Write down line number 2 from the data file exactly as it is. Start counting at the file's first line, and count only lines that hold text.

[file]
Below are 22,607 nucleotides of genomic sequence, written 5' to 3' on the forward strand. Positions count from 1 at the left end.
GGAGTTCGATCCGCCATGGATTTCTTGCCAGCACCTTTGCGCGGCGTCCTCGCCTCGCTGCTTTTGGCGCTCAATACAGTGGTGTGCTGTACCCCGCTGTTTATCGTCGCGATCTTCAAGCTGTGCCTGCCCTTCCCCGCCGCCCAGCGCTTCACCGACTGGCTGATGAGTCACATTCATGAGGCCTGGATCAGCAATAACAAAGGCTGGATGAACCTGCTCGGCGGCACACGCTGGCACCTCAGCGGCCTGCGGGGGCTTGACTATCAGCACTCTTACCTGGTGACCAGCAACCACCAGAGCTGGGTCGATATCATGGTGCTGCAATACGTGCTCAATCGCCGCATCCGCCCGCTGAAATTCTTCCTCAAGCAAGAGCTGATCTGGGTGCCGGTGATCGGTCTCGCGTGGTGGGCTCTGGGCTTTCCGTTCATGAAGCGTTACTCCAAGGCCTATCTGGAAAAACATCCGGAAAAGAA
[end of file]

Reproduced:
GGAGTTCGATCCGCCATGGATTTCTTGCCAGCACCTTTGCGCGGCGTCCTCGCCTCGCTGCTTTTGGCGCTCAATACAGTGGTGTGCTGTACCCCGCTGTTTATCGTCGCGATCTTCAAGCTGTGCCTGCCCTTCCCCGCCGCCCAGCGCTTCACCGACTGGCTGATGAGTCACATTCATGAGGCCTGGATCAGCAATAACAAAGGCTGGATGAACCTGCTCGGCGGCACACGCTGGCACCTCAGCGGCCTGCGGGGGCTTGACTATCAGCACTCTTACCTGGTGACCAGCAACCACCAGAGCTGGGTCGATATCATGGTGCTGCAATACGTGCTCAATCGCCGCATCCGCCCGCTGAAATTCTTCCTCAAGCAAGAGCTGATCTGGGTGCCGGTGATCGGTCTCGCGTGGTGGGCTCTGGGCTTTCCGTTCATGAAGCGTTACTCCAAGGCCTATCTGGAAAAACATCCGGAAAAGAA